Bloody history lessons

Kathryn Kelly: The Danger Ensemble, Caligula; Linda Hassall, The Return

Nerida Matthaei, Stephen Quinn, Caligula, The Danger Ensemble

Nerida Matthaei, Stephen Quinn, Caligula, The Danger Ensemble

Nerida Matthaei, Stephen Quinn, Caligula, The Danger Ensemble

Although widely divergent in form and intention, both The Danger Ensemble’s new show Caligula and Linda Hassall’s verbatim piece about Australian war veterans, The Return, grapple with the brutal impacts of the end of empire: cultural spasm and futile wars.

Brisbane wunderkind Steven Mitchell-Wright opened Caligula with a thrumming soundscape, blinding lights that shimmered and warped and a back wall of performers wearing white paint. Not solemn Butoh bodies, but carnie cut-outs, with the heads and limbs of the performers poking out of plaster-cast statues of their naked bodies. The soundscape peaked and the statues lifted, suspended for the duration of the show, while the lights dimmed to reveal a signature Danger Ensemble mod-pop white set, re-worked into a gallery catwalk formation.

A clowning routine that relays a potted biography of Caligula is followed by 20 or so vignettes: monologues, dance sequences, improvised games, pop songs and further routines exploring the narcissistic and decadent excesses of Caligula’s Rome and our own contemporary culture’s obsession with sex and power through fetish, consumerism, pop culture and violence.

The costumes by Wright and fashion designer Natalie Ryner were so fashion forward they had my teeth grinding in envy. There were dozens of costume changes and the mash of Roman and contemporary fetish references held the show’s loose format together, providing the dramaturgical ballast needed to navigate the show’s piecing together of late twentieth century cultural references (Nick Cave, the Smiths, Camus and Charles Manson) and material drawn from Roman history.

The coup de théâtre was certainly the revelation part-way through the show that the perimeter inside the catwalk was full of thousands of transparent plastic cups that squashed and squeaked as the performers waded in and out, danced across and through them and in one of the show’s truly eerie moments provided a rubbish dump for the corpse of a skinned horse.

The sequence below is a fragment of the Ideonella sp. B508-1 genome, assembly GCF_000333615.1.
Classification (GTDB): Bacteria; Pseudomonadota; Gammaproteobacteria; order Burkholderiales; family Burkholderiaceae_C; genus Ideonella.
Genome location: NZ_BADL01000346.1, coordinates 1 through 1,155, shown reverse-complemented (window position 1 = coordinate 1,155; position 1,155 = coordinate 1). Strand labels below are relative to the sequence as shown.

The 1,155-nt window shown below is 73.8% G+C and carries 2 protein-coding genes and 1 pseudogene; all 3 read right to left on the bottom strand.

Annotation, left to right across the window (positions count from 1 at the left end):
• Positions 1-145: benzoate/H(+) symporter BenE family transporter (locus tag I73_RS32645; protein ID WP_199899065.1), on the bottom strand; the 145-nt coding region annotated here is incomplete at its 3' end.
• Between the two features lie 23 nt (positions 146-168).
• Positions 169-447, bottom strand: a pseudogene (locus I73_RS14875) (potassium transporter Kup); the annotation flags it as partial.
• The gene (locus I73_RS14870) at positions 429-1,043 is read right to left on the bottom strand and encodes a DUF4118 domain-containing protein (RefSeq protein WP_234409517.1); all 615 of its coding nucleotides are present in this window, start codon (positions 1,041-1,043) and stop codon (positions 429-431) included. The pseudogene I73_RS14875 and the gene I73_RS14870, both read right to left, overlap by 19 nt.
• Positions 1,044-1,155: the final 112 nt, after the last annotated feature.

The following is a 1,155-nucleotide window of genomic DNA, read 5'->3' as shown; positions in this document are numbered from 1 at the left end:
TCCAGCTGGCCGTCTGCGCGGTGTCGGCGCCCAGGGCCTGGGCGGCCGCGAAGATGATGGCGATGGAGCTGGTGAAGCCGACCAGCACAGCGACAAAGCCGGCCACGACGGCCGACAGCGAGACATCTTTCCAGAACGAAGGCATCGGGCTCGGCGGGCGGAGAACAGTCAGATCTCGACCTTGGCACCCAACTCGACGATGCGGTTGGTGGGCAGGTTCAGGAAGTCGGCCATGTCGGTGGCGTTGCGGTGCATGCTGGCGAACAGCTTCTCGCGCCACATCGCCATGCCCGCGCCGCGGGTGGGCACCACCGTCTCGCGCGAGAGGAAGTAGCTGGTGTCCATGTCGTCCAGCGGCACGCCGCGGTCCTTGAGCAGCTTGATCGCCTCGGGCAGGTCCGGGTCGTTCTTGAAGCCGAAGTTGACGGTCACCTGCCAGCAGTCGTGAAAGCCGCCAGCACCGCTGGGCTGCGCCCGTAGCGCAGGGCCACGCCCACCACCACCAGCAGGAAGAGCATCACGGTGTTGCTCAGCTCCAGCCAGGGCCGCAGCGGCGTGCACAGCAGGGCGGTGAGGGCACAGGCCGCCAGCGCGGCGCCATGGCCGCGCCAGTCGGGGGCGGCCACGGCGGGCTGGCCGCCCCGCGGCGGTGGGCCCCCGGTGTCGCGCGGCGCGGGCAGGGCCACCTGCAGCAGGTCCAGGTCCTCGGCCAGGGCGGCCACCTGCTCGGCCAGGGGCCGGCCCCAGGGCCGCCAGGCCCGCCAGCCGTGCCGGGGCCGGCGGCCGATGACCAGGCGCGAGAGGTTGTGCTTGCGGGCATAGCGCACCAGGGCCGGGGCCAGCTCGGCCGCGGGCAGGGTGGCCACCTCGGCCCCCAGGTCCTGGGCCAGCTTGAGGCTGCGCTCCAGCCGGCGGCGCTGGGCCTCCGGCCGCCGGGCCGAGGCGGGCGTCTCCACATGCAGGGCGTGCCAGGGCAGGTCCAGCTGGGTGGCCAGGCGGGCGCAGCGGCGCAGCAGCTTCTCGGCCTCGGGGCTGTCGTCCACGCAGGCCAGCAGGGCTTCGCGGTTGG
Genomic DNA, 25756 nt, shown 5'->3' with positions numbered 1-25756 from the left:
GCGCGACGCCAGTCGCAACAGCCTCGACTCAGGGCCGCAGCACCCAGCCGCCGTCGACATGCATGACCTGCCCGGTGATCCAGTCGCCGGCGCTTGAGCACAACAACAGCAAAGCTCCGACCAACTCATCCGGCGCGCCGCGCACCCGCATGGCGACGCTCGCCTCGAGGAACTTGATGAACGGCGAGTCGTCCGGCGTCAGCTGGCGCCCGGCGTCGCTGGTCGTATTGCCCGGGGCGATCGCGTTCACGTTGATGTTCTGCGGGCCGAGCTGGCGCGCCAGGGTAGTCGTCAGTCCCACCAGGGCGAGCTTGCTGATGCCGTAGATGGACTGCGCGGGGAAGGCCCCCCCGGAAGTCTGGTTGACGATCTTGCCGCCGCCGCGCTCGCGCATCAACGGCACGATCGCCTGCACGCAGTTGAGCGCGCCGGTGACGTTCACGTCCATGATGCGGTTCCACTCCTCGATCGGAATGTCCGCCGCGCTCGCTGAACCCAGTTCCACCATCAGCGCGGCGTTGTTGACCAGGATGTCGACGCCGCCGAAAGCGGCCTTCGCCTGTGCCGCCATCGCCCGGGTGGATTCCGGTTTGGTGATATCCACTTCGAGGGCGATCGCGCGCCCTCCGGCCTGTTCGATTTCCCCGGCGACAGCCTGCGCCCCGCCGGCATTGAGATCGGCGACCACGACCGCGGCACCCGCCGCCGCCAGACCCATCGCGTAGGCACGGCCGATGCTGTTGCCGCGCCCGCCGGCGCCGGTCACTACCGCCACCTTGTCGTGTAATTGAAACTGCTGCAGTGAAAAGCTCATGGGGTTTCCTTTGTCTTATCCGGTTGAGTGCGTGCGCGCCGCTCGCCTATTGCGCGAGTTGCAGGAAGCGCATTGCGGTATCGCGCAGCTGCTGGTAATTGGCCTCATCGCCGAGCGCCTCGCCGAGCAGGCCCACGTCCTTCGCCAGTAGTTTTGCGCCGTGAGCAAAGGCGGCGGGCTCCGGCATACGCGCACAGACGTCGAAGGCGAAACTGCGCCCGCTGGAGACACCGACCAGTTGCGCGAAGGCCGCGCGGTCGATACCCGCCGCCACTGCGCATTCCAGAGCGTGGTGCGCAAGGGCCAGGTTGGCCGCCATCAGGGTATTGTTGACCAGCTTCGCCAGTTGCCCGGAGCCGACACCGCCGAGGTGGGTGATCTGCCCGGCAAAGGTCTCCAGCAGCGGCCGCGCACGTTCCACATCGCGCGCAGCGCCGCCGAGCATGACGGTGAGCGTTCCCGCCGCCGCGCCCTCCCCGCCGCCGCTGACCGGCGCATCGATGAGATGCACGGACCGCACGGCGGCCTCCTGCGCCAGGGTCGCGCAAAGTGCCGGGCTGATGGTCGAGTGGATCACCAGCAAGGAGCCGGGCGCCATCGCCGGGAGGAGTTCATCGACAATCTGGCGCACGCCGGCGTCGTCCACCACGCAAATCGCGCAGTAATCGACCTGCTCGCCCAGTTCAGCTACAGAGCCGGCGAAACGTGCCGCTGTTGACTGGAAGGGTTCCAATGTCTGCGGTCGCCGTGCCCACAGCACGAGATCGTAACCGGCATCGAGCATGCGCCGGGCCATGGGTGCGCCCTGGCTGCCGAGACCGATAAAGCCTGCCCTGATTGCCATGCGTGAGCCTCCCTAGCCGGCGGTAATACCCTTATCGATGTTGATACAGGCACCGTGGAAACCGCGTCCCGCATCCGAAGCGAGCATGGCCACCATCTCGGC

The Return

The Return

The Return

There were moments of intense theatrical pleasure: Brisbane feminist rock idol Lucinda Shaw as a bare-breasted Jesus with a headdress of bloody syringes singing Nick Cave; Chris Beckey as the sinuous Caligula asking plaintively if he would be remembered; an ecstatic monologue by a pizza delivery boy declaiming the joys of fisting. But when you expect the edge it takes a lot to deliver it and many of the ensemble’s set-pieces by now are familiar: the white set, the canny pop song re-delivered, the lofty balcony commentary with its cryptic mash of existential and canonical texts.

“Certainly not History” was the show’s tagline but the collation of canonical material had none of the dexterity evident in the manipulation of the visual iconography. In the most ironic of twists, this made the show feel like a history lesson—a beautifully designed, postmodern history lesson but one no less bossy in its earnest desire to draw parallels between the cultural and political excesses of Caligula’s Rome and our own polyglot, bloody and narcissist contemporary culture.

Indeed, bloody was the experience of watching The Return (presented by artists and researchers from Griffith University), which like Daniel Keene’s The Long Way Home (RT 119, p31) for the Sydney Theatre Company and Australian Defence Force, was performed by veterans as well as professional actors. The raw power of Hassall’s uncompromising aesthetic gave the work, at its best, a sort of herculean credibility and affect. A returned solider tells the story of a bomb attack where his best friend was killed and he carried his sergeant’s brains on his body across the long, despairing day as they sought medical aid. A mother tells us she considers her son’s suicide a combat injury, the wound just took longer to kill.

The show draws power from its long development process with the veterans, independent from the ADF—included are didactic sequences about the compromised role of the ADF in veteran support. However, The Return suffers from its outrage, with long, relentless sequences where the set is endlessly built and rebuilt and much of the non-verbatim material feels dogged and one-dimensional.

Indeed, since the Vietnam War Australians have tried to separate personal politics from the structural violence endured by soldiers. But somehow a piece about the impact of war without an analysis of why we went to war is too easy. Dangerous works point the finger back at us for our role in putting the men and women who patrol the walls of our imaginary empires in harm’s way.

Judith Wright Centre: The Danger Ensemble, Caligula, director, designer Steven Mitchell Wright, designers: Benjamin Hughes and Natalie Ryner, JWC Performance Space, 3-12 July; The Return, writer, director Linda Hassall, design Fiona McKeon, producer Michael Balfour, Professor, Applied Theatre, Griffith University; BEMAC Theatre, Queensland Multicultural Centre, Brisbane, 25, 26 June

RealTime issue #122 Aug-Sept 2014 pg. 44

© Kathryn Kelly; for permission to reproduce apply to realtime@realtimearts.net

18 August 2014